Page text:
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The political unrest in the Middle East brings up some geeky thoughts about the techniques of strategic analysis. This is not from the "Hey, you should dig megatrends!" book of the future, but direct from the canon of heavy geopolitics and game theory. E.H. Carr's realism versus Walt and Mearsheimer's Neorealism versus Alexander Wendt's theory of constructivism. It happens to be about the current geopolitical situation, but the techniques referenced come to bear on all forms of competitive analysis. (In other words, business readers, don't click out to espn.com just because this stuff is government-y, please. It involves you.)

One of the biggest implications of the past few weeks of major unrest in the Arab/Middle Eastern world is that the units of analysis are being scrambled. Remember: foreign policy experts use the nation-state as the key unit of analysis. Cold War realpolitik, for example, hinged entirely on big ol' nation states as the way we analyzed the world. There were two big units, the United States and the U.S.S.R., both of who were distinct actors with stable central decision makers and defined borders. They units went out and affected other units, namely countries, to try to "win" geopolitics without killing people and breaking their stuff. When one of these units went and tried to influence a third, say, Vietnam, then the other came out to also influence it. Very clean, in terms of analysis, even if the reality was a complete misunderstood mess.

September 11th screwed things up by suggesting that non-state actors would no longer play bit parts, but could influence the whole geopolitical game. To wit, the 9/11 attacks allowed/motivated the United States to take over two nation-states, Afghanistan and Iraq. But notice - the analysis here was still about nation-states, their legitimate governments, and force-based realpolitik. The United States has attempted to use the newly-minted nation states to provide a counterbalance to its strategic competitors in the region, notably Iran (and probably Pakistan, if we are honest.) Not much has changed.

The revolution in the Middle East is different. Changing Mubarak, a long-time ally of the United States and a moderate actor on Israel's western flank, for a popular revolution is a complete scramble for the strategic analyst. For example, Western nations give "Egypt" military aid in the billions. Well, actually, it's not Egypt - it really has been Mubarak's regime. They aren't handing out AEGIS cruisers (or whatever) to random Arab taxi drivers in Cairo, they are handing power off to a group that they assume will act in a way similar to all the other regimes out there. It enables things to be nice and neat, or at least to keep some form of balance.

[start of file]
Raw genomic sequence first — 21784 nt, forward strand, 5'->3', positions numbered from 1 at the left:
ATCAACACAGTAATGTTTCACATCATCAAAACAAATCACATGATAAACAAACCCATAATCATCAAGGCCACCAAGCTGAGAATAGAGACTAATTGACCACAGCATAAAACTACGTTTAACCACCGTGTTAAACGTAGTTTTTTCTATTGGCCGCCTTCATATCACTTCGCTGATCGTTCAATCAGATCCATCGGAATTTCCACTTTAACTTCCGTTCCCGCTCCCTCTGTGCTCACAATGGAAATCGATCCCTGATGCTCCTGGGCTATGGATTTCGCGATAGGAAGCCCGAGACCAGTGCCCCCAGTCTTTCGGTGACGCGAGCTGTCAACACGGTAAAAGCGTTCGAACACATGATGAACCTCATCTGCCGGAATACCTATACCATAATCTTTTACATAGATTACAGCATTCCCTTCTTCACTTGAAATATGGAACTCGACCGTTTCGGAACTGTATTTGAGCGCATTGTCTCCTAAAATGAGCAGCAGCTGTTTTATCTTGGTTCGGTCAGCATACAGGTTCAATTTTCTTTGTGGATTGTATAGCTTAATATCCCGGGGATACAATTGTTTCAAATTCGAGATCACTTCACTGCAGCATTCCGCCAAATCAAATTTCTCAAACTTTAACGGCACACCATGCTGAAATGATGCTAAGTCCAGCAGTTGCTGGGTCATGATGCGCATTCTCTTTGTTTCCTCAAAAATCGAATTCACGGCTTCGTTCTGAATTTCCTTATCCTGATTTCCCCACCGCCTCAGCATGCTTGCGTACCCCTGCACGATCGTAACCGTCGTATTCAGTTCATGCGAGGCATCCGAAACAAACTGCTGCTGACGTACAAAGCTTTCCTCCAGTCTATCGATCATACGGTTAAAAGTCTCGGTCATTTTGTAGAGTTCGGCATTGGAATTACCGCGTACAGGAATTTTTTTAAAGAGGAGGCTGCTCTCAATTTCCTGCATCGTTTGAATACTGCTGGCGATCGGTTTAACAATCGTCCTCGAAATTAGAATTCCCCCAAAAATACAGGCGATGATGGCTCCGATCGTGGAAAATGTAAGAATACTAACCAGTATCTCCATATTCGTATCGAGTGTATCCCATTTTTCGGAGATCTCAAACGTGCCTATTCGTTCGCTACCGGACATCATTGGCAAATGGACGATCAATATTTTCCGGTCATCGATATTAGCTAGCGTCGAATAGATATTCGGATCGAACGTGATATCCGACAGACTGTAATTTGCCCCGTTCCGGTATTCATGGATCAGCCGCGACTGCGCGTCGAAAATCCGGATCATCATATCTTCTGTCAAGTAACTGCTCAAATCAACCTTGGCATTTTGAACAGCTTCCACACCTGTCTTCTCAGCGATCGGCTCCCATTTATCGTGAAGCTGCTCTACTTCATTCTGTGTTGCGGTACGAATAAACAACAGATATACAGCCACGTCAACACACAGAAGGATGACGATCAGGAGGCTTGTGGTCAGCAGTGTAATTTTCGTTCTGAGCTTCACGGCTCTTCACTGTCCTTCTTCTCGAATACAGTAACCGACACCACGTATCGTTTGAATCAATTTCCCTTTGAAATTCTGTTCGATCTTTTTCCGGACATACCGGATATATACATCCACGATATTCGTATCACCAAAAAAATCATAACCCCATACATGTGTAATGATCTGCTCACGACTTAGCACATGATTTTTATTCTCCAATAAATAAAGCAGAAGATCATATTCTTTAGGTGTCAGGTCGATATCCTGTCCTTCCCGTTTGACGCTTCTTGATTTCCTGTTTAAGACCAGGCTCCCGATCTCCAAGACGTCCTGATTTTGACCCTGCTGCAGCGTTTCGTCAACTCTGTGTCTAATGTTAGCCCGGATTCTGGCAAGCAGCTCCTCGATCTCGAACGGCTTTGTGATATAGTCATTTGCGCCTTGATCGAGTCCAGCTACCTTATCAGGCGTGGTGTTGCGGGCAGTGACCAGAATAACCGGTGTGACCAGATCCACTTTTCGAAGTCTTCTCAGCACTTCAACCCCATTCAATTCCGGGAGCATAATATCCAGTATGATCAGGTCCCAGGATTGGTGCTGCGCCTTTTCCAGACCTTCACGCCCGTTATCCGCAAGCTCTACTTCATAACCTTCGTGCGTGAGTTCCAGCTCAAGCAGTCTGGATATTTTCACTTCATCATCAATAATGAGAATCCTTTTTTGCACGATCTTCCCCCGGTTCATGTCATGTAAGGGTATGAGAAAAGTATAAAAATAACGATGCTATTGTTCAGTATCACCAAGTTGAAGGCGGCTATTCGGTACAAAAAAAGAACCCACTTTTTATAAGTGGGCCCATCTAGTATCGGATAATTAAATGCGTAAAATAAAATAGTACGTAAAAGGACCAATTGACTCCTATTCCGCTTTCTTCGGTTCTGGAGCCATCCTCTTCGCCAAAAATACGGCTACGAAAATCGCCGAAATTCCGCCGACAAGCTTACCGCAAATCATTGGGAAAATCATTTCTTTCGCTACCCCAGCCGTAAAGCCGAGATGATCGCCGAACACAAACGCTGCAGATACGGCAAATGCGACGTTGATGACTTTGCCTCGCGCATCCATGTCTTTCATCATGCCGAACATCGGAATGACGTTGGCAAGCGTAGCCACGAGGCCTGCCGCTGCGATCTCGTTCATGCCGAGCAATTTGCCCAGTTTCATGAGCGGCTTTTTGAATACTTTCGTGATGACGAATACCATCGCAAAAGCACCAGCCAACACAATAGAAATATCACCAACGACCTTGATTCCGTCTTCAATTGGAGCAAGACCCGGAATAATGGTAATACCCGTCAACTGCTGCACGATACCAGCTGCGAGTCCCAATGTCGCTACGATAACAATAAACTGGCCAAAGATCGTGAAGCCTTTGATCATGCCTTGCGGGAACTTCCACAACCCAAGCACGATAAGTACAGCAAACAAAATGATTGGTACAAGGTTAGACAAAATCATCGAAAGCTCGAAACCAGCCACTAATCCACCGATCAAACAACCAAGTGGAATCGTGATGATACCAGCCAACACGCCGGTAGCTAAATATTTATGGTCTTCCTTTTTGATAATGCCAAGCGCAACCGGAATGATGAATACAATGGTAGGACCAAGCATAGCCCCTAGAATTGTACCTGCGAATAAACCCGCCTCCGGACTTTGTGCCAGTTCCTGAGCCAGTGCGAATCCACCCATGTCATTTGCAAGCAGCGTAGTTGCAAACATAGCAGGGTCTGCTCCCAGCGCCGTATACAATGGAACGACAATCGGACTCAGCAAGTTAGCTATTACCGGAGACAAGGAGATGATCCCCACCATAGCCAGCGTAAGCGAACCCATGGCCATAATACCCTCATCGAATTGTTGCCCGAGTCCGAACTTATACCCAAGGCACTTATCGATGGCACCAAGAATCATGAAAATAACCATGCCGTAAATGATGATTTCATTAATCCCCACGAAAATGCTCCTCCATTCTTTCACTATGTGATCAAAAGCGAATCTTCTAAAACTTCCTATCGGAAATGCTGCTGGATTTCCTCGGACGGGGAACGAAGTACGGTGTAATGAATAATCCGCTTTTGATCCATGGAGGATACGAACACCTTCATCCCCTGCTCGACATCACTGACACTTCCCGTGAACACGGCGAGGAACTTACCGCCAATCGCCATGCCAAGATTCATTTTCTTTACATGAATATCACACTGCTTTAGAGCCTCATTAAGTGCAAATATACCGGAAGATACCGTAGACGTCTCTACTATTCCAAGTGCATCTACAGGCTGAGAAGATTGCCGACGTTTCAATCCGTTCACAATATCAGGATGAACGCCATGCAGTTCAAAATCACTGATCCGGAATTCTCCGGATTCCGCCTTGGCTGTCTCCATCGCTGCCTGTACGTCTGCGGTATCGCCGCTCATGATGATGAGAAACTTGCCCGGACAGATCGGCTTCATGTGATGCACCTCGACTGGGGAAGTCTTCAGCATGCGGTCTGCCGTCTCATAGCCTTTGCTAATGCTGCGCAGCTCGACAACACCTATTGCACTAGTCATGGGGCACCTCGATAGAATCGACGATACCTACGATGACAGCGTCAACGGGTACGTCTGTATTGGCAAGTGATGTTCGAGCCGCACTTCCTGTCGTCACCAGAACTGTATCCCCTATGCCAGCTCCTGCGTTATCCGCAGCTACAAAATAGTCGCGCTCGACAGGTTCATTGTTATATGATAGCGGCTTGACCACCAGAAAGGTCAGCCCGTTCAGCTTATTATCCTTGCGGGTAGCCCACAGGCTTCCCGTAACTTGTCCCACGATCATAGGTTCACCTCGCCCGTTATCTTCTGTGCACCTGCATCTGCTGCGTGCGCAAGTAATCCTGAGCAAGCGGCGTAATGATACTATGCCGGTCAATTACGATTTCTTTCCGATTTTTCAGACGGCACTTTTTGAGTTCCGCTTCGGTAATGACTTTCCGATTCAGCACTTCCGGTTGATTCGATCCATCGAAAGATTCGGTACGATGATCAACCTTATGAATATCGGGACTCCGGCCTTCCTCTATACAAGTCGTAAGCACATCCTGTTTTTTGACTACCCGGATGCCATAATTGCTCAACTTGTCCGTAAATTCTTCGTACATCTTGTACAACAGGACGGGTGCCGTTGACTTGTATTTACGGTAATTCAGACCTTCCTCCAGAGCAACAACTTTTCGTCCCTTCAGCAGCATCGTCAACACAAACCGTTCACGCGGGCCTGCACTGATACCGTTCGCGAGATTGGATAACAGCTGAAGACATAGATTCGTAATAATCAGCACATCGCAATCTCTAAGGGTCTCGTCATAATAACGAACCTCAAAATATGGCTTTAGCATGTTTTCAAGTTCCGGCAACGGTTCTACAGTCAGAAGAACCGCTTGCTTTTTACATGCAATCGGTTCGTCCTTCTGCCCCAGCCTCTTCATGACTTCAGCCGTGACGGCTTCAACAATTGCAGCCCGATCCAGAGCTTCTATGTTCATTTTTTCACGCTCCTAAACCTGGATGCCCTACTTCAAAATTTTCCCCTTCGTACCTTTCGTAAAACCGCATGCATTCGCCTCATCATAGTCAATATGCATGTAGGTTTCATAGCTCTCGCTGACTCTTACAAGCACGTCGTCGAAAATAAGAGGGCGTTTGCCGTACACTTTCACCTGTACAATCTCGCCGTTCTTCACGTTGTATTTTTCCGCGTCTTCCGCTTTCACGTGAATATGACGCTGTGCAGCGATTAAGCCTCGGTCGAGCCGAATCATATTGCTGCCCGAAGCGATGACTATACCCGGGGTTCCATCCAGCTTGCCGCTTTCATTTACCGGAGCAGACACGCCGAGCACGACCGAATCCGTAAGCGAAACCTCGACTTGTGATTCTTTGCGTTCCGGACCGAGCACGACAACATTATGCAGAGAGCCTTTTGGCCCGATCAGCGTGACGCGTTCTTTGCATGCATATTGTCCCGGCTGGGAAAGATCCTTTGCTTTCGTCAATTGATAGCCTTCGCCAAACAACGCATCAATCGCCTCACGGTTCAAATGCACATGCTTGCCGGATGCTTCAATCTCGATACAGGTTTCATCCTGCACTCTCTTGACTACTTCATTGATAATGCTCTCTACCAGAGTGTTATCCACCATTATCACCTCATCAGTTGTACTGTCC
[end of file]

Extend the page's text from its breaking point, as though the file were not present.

The huge weakness of this analysis is that it assumes complacency on the part of the huge percentage of the population that isn't part of the government elite or the military. A nation-state is truly the result of a social contract, and when the millions of people who form that contract decide it's no longer for them - it's not the same thing anymore. It can't be used as a unit of analysis in the same way. Let's say the people of Egypt follow through on their popular revolt and elect a parliament of all taxi drivers. Can a foreign policy analyst in Paris seriously expect the same type of future behavior that it got from foreign-educated elites who understood what was expected of Cold War nation states?

Nope, it's a whole new world.

Why is this useful for business? It's no different than what the record companies went through when the MP3 came out and destroyed the value chain. Competitive analysis might never look the same. Why, customers were now fulfilling the roles of marketing AND distribution through the Internet. How could you possibly assume the same dynamic once the units were different?

When people say, "This is a game changer" this should be the level of dynamic shift to which they are referring.

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